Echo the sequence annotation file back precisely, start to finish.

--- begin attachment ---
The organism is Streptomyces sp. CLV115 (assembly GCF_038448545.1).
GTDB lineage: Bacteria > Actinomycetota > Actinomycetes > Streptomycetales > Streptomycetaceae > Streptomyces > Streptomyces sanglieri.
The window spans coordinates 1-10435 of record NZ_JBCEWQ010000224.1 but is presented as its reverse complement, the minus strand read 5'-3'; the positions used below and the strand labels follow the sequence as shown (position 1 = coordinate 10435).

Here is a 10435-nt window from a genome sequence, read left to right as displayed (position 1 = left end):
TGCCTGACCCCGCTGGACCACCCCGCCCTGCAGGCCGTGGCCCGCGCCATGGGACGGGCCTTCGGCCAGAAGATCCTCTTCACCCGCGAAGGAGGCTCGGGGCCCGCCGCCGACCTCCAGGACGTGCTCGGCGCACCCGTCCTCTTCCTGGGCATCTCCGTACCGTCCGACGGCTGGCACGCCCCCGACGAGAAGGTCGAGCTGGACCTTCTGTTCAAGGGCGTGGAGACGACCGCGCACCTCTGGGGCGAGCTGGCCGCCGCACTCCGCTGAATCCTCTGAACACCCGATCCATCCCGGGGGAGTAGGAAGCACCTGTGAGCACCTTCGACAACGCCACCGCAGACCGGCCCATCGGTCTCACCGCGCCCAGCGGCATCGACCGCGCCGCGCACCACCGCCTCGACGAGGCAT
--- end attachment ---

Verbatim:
The organism is Streptomyces sp. CLV115 (assembly GCF_038448545.1).
GTDB lineage: Bacteria > Actinomycetota > Actinomycetes > Streptomycetales > Streptomycetaceae > Streptomyces > Streptomyces sanglieri.
The window spans coordinates 1-10435 of record NZ_JBCEWQ010000224.1 but is presented as its reverse complement, the minus strand read 5'-3'; the positions used below and the strand labels follow the sequence as shown (position 1 = coordinate 10435).

Here is a 10435-nt window from a genome sequence, read left to right as displayed (position 1 = left end):
TGCCTGACCCCGCTGGACCACCCCGCCCTGCAGGCCGTGGCCCGCGCCATGGGACGGGCCTTCGGCCAGAAGATCCTCTTCACCCGCGAAGGAGGCTCGGGGCCCGCCGCCGACCTCCAGGACGTGCTCGGCGCACCCGTCCTCTTCCTGGGCATCTCCGTACCGTCCGACGGCTGGCACGCCCCCGACGAGAAGGTCGAGCTGGACCTTCTGTTCAAGGGCGTGGAGACGACCGCGCACCTCTGGGGCGAGCTGGCCGCCGCACTCCGCTGAATCCTCTGAACACCCGATCCATCCCGGGGGAGTAGGAAGCACCTGTGAGCACCTTCGACAACGCCACCGCAGACCGGCCCATCGGTCTCACCGCGCCCAGCGGCATCGACCGCGCCGCGCACCACCGCCTCGACGAGGCAT